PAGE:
Finding the Balance with Windows Local Administrator Rights

By ari. September 11, 2019 windows local administrator rights

As a systems administrator, it has always been a difficult struggle to balance Microsoft User Rights Assignments in the Windows Operating System. Too much access on a file system is dangerous, while not enough causes subsequent tickets created at a help-desk. An equilibrium of supportability and security is ideal, yet seldom achieved. Windows Local Administrator (WLA) rights on an endpoint machine (laptop or desktop) often present us the same scenario.

You can layer several monitoring tools in a preventative fashion atop the OS, but here-in you begin removing form and function for end-users. Additionally, solutions such as endpoint privilege monitors are reactive measures and not proactive ones that often cannot identify zero-day threats. Of course, all solutions will take time to implement and embrace, but implementing the right solution for the right problem makes it worthwhile. This is one of the main reasons why I recently joined Hysolate – it’s the right solution to solve this problem.

Hysolate offers virtualization software that lives locally on an endpoint and revolutionizes the approach to endpoint security. The implementation enables system admins to securely strike that balance of providing enough local admin rights for users to be productive without putting the organization at risk.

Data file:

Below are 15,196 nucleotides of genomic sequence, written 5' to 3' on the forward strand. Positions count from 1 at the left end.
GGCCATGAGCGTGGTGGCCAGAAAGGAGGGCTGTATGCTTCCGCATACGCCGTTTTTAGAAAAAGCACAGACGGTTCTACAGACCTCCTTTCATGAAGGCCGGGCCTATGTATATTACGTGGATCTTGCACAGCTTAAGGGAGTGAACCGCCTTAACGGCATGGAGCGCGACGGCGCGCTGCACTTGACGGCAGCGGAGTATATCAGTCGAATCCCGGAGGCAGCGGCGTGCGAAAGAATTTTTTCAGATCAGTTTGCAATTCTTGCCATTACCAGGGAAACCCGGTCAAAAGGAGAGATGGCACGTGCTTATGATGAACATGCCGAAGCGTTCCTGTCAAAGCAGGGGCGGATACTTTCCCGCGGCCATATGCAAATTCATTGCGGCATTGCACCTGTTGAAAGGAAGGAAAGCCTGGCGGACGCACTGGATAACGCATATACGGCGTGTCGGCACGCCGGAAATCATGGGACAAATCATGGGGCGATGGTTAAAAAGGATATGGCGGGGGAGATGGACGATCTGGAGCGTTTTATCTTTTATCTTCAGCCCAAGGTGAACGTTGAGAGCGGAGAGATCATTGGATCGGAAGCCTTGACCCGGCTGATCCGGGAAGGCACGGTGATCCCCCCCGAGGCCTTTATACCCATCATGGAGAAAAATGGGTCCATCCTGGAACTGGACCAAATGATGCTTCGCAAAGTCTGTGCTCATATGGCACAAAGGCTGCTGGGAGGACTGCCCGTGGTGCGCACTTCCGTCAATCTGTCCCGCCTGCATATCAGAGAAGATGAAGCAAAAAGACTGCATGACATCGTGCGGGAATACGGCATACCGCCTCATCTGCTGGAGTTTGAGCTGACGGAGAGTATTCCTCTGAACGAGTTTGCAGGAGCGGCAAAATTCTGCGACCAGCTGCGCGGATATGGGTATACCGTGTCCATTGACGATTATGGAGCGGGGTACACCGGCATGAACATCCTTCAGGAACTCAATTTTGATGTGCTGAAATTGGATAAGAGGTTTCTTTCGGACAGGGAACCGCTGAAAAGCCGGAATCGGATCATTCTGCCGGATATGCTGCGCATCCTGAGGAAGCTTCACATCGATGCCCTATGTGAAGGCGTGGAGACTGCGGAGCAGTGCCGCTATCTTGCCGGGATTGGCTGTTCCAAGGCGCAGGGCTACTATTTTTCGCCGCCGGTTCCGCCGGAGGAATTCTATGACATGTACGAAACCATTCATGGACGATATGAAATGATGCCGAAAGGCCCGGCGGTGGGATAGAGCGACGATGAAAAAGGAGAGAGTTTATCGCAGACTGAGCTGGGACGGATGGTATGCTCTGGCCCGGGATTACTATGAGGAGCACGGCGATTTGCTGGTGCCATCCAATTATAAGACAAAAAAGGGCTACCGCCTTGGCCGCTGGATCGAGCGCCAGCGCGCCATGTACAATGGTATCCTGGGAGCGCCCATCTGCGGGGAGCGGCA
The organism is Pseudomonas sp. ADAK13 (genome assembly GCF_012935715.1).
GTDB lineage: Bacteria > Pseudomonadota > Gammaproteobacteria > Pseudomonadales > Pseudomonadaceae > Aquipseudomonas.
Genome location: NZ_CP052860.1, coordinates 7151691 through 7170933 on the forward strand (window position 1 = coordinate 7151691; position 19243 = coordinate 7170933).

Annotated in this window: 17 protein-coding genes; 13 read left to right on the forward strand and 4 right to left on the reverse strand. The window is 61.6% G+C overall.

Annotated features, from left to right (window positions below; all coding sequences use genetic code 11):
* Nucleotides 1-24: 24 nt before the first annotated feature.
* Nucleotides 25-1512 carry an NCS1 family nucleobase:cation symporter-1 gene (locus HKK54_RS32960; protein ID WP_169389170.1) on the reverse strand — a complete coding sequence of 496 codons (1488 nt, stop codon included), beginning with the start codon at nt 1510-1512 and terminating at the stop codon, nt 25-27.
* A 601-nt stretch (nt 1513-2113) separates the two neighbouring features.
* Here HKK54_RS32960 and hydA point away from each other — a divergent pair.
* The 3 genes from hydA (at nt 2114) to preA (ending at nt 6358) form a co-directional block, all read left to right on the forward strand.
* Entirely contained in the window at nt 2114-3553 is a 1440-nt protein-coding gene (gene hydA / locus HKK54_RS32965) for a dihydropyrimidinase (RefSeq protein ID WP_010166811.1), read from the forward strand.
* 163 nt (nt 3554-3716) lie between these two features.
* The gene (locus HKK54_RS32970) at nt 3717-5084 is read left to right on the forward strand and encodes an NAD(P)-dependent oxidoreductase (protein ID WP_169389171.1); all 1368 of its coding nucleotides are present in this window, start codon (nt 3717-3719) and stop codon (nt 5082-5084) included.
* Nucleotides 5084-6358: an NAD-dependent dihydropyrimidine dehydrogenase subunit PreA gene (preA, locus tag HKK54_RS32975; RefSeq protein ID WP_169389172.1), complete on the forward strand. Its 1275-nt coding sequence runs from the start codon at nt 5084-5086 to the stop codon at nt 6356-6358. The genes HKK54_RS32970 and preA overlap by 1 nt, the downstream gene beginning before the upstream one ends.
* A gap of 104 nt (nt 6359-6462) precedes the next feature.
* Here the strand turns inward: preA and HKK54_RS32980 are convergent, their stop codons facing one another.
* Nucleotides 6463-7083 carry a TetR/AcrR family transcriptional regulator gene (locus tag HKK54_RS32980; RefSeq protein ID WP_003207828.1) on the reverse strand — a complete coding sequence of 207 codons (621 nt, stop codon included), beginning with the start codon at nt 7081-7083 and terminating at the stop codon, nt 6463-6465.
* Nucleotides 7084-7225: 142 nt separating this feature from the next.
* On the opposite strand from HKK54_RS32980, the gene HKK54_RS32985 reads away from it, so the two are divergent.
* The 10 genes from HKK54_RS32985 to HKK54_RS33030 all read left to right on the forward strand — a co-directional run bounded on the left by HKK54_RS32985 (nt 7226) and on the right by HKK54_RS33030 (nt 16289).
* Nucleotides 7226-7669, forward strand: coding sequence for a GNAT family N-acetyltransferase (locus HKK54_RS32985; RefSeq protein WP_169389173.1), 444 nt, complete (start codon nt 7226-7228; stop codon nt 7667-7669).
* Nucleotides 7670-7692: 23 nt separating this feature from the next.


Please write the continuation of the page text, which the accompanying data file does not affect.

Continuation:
We can significantly improve security posture with inherent architectural design changes by virtualizing the endpoint. Hysolate’s approach creates a secure and hardened hypervisor that is the foundational layer of the platform. This layer then divides the user’s endpoint experience under the hood, unbeknownst to them. It allows for one user to access two desktops seamlessly. 

Applications execute from different kernels with strictly controlled network traffic which can be verified by SSL trusted certificates. Furthermore, WiFi access points can detect the specific network that has connected at a given OS level and send a message to the hypervisor, thereby connecting them to the appropriate operating system. There are several other features that are available on the platform; all controlled by our centralized blueprint management system.

This style of OS protection has several use cases and obviously will be implemented differently based on your needs. Focusing on one simple, yet powerful use case is the one regarding WLA removal. Stripping down WLA has long been a focus for organizations. Even today, organizations still struggle with the concept because it is not easy to resolve.

The virtualization of the desktop computer experience allows us the flexibility to deploy virtual machines on top of the hypervisor allowing one for corporate, protected functionality without WLA rights and the other remains as a sandbox with full WLA if you wish. For the sandbox environment, you can even elect to run it in a “non-persistent” state where it reverts to a previous snapshot daily. This architecture will still allow you to fully protect and patch the corporate VM with typical EDR, AV or other endpoint tools as you always have and implement the exact opposite on the non-privileged instance. This greatly allows your end-users to reclaim their productivity by accessing both environments through a single-pane-of-glass. Our virtualized approach cannot eliminate all threats, but it is a revolutionary approach to endpoint device management with easy to understand concepts. 

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